Hyperextended elbow

Hyperextended elbow occurs if the joint is flexed beyond its normal range of motion. With this form of injury, the elbow ligaments and bones are damaged. In some cases, the joint might dislocate.

It can occur to any individual but likely among those who engage in contact sports such as boxing, football or judo. Other sports such as tennis, gymnastics and weight lifting can also put one at risk.

What are the indications?

In most cases, there is a popping sound and immediate elbow pain. Other accompanying signs might include:

  • Dull to sharp pain during elbow movement
  • Swelling around the affected joint
  • Pain when touching the joint
    Hyperextended elbow

    Hyperextended elbow occurs if the joint is flexed beyond its normal range of motion.

  • Stiffness or rigidity in the arm and elbow
  • Loss of strength
  • Muscle spasms in the biceps when attempting to straighten the arm

The skin might turn red and blotchy around the site of injury. Depending on the seriousness of the injury, there is also deformity, circulation issues with the hand or both.

Management of a hyperextended elbow

Right after the injury, apply a cold compress on the joint to lessen the swelling and pain. An over-the-counter anti-inflammatory pain medication can be taken to relieve the discomfort and swelling.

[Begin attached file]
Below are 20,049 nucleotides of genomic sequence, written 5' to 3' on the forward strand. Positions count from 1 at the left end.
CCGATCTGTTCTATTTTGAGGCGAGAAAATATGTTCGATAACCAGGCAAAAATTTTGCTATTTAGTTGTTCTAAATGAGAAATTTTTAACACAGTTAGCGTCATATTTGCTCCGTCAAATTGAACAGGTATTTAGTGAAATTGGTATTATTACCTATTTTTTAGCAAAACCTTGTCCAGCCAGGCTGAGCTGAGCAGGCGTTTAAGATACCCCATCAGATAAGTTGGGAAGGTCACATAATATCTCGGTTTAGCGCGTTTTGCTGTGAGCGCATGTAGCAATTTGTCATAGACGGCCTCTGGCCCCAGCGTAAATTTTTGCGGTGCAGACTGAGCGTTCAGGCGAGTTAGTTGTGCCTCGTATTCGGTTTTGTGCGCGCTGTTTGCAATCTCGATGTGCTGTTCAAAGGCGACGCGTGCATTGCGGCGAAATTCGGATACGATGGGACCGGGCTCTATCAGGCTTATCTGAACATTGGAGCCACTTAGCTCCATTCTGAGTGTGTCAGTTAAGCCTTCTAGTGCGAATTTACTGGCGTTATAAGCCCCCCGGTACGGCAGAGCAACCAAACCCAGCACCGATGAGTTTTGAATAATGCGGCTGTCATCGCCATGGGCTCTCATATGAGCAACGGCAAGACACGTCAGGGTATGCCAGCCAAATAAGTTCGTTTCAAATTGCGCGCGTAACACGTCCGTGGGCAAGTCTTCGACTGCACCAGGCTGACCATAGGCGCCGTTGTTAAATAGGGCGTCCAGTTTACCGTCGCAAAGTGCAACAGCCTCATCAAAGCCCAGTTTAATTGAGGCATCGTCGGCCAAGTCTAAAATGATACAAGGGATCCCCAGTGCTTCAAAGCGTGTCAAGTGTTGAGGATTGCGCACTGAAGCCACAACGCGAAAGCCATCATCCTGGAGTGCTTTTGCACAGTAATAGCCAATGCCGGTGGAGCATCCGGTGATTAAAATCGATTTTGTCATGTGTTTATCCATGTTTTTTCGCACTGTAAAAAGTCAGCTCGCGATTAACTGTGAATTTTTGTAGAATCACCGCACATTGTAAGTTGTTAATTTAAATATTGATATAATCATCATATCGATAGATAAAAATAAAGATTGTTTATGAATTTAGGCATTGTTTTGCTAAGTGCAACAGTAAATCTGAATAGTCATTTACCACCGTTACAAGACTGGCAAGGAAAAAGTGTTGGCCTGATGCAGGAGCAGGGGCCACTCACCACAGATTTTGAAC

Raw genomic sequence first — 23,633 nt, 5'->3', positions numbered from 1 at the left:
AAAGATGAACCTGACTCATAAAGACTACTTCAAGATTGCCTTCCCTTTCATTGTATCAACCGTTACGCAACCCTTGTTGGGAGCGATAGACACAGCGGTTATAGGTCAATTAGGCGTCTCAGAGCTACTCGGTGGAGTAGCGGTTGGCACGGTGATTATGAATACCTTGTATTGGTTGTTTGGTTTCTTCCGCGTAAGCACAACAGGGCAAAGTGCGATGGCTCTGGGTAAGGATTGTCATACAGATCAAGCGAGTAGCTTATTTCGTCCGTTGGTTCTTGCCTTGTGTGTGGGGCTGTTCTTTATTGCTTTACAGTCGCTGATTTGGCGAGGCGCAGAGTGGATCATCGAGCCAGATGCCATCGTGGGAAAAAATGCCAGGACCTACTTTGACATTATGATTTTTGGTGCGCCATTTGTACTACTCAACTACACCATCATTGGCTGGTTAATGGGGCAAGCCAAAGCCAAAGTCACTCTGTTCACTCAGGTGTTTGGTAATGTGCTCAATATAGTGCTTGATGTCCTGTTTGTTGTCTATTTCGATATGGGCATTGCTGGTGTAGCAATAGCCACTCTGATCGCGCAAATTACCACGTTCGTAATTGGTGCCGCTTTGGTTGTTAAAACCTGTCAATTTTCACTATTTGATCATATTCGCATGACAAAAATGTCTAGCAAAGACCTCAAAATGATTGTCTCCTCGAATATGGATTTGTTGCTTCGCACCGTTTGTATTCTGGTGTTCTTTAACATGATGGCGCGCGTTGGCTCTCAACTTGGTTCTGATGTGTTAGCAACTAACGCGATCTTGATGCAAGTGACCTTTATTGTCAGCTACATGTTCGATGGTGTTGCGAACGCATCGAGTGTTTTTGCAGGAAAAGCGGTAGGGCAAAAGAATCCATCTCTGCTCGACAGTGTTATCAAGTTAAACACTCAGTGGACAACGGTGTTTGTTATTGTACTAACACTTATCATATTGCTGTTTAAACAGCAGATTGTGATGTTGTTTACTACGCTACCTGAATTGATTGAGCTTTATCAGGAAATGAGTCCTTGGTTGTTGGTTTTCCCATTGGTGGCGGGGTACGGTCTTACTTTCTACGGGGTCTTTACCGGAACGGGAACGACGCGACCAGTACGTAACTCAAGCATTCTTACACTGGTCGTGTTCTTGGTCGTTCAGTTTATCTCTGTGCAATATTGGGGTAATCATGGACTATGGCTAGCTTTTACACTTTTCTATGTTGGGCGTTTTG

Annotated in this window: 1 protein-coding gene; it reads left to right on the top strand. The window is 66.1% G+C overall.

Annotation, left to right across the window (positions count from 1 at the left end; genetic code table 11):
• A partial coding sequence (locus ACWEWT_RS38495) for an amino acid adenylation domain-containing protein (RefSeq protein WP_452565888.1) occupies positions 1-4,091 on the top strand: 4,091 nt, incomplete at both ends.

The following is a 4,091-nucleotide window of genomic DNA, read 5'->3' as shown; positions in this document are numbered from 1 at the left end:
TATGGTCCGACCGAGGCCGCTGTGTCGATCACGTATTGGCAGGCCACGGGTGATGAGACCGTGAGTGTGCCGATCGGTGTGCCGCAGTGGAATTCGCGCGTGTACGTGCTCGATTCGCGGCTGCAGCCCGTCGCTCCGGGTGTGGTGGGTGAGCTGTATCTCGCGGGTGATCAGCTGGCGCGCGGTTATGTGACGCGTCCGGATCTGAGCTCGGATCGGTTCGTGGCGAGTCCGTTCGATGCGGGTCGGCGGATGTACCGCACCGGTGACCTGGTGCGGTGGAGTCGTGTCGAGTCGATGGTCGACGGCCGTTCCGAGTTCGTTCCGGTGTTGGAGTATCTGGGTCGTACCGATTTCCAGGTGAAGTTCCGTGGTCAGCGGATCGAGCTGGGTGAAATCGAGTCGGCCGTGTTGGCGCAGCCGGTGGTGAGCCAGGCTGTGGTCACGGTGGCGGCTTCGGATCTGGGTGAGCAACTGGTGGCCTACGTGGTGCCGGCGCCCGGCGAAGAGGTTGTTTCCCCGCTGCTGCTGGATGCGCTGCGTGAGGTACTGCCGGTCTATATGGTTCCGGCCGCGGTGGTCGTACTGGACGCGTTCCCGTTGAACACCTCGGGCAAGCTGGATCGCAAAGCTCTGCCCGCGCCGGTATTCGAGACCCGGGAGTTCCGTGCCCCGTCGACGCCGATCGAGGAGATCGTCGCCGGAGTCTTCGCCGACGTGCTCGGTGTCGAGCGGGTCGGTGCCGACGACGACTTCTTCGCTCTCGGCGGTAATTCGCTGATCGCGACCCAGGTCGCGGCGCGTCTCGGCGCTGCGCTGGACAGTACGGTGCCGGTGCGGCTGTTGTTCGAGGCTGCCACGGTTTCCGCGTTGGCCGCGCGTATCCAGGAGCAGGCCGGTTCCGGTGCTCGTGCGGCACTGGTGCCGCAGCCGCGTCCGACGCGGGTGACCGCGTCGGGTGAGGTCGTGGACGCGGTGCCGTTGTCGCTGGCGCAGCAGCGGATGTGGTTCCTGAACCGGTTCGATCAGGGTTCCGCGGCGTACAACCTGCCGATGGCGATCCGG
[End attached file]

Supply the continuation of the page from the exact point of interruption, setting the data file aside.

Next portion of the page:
Depending on the seriousness of the injury, the doctor might suggest one or several of the following measures:

  • Adequate rest – during the initial days after the injury, the individual should avoid bending or extending the elbow to allow it to recuperate. Avoid engaging in activities that can worsen the swelling. Depending on the seriousness of the injury, the doctor might suggest moving the joint after a few days or recommend a longer resting period.
  • Cold therapy – apply an ice pack on the site of injury at 10-20 minutes at a time. Do this every few hours during the initial few days after the injury.
  • Elastic bandage – wrap a bandage around the affected joint to prevent and lessen the swelling. This also limits movement to allow healing. Wrap the bandage around the joint in a firm manner for compression but not too tight that it triggers pain or diminishes the sensation in the hand or arm.
  • Elbow brace – use a brace to immobilize the joint to allow proper healing.
  • Elevation – raising the joint above the level of the heart can prevent and lessen the swelling. This is beneficial during the initial days after the injury. Prop the elbow on some cushions or pillows when lying down or sitting.
  • Physical therapy – if elbow movement is possible without any discomfort, the doctor suggests gentle exercises or stretching since this promotes healing
  • Surgery – in some instances, where there is damage, the doctor performs surgery to repair the area.

Quick Note / Disclaimer

The material posted on this page on a hyperextended elbow is for learning and educational purposes only. To learn more about the causes and how it is treated, register for a first aid and CPR course with Vancouver First Aid.

FACT CHECK

https://www.healthline.com/health/hyperextended-elbow

https://www.medicalnewstoday.com/articles/321614.php

https://www.wikihow.com/Heal-a-Hyperextended-Elbow

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